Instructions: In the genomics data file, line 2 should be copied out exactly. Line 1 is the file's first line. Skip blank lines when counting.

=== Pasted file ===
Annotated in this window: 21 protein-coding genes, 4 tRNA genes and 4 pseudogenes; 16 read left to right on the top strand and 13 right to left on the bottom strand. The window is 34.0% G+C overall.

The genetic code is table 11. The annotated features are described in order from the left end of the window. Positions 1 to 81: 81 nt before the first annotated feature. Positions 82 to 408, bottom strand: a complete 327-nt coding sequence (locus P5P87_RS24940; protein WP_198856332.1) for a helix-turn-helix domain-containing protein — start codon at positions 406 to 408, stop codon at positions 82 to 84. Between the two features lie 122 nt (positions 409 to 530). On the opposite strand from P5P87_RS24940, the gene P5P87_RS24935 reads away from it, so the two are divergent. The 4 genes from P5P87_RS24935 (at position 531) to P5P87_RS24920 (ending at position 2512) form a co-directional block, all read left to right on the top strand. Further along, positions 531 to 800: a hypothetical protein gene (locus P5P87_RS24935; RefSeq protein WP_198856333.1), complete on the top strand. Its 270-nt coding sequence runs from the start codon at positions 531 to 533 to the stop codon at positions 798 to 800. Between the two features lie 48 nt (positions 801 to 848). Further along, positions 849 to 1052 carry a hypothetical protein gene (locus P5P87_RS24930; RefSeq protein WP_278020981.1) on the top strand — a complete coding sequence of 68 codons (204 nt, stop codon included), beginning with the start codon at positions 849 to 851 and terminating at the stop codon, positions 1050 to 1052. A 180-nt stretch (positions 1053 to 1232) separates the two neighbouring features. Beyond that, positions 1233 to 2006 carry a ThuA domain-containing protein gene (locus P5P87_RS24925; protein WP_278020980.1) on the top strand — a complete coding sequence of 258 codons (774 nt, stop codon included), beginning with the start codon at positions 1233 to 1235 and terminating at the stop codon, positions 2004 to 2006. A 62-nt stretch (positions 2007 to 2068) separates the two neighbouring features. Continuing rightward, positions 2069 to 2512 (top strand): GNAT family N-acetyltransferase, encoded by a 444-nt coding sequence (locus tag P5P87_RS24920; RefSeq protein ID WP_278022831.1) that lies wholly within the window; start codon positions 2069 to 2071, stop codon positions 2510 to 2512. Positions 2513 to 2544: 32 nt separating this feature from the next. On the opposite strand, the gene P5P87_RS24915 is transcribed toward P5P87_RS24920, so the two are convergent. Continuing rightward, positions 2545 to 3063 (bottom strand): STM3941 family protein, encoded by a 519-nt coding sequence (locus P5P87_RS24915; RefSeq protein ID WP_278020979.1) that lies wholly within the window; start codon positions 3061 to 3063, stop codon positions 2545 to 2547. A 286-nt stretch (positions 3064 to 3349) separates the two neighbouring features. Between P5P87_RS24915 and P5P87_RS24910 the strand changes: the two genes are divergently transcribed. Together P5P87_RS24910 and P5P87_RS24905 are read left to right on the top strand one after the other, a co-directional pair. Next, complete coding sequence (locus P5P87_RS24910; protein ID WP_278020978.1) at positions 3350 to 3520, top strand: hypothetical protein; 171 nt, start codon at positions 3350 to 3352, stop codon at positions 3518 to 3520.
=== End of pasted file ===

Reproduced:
The genetic code is table 11. The annotated features are described in order from the left end of the window. Positions 1 to 81: 81 nt before the first annotated feature. Positions 82 to 408, bottom strand: a complete 327-nt coding sequence (locus P5P87_RS24940; protein WP_198856332.1) for a helix-turn-helix domain-containing protein — start codon at positions 406 to 408, stop codon at positions 82 to 84. Between the two features lie 122 nt (positions 409 to 530). On the opposite strand from P5P87_RS24940, the gene P5P87_RS24935 reads away from it, so the two are divergent. The 4 genes from P5P87_RS24935 (at position 531) to P5P87_RS24920 (ending at position 2512) form a co-directional block, all read left to right on the top strand. Further along, positions 531 to 800: a hypothetical protein gene (locus P5P87_RS24935; RefSeq protein WP_198856333.1), complete on the top strand. Its 270-nt coding sequence runs from the start codon at positions 531 to 533 to the stop codon at positions 798 to 800. Between the two features lie 48 nt (positions 801 to 848). Further along, positions 849 to 1052 carry a hypothetical protein gene (locus P5P87_RS24930; RefSeq protein WP_278020981.1) on the top strand — a complete coding sequence of 68 codons (204 nt, stop codon included), beginning with the start codon at positions 849 to 851 and terminating at the stop codon, positions 1050 to 1052. A 180-nt stretch (positions 1053 to 1232) separates the two neighbouring features. Beyond that, positions 1233 to 2006 carry a ThuA domain-containing protein gene (locus P5P87_RS24925; protein WP_278020980.1) on the top strand — a complete coding sequence of 258 codons (774 nt, stop codon included), beginning with the start codon at positions 1233 to 1235 and terminating at the stop codon, positions 2004 to 2006. A 62-nt stretch (positions 2007 to 2068) separates the two neighbouring features. Continuing rightward, positions 2069 to 2512 (top strand): GNAT family N-acetyltransferase, encoded by a 444-nt coding sequence (locus tag P5P87_RS24920; RefSeq protein ID WP_278022831.1) that lies wholly within the window; start codon positions 2069 to 2071, stop codon positions 2510 to 2512. Positions 2513 to 2544: 32 nt separating this feature from the next. On the opposite strand, the gene P5P87_RS24915 is transcribed toward P5P87_RS24920, so the two are convergent. Continuing rightward, positions 2545 to 3063 (bottom strand): STM3941 family protein, encoded by a 519-nt coding sequence (locus P5P87_RS24915; RefSeq protein ID WP_278020979.1) that lies wholly within the window; start codon positions 3061 to 3063, stop codon positions 2545 to 2547. A 286-nt stretch (positions 3064 to 3349) separates the two neighbouring features. Between P5P87_RS24915 and P5P87_RS24910 the strand changes: the two genes are divergently transcribed. Together P5P87_RS24910 and P5P87_RS24905 are read left to right on the top strand one after the other, a co-directional pair. Next, complete coding sequence (locus P5P87_RS24910; protein ID WP_278020978.1) at positions 3350 to 3520, top strand: hypothetical protein; 171 nt, start codon at positions 3350 to 3352, stop codon at positions 3518 to 3520.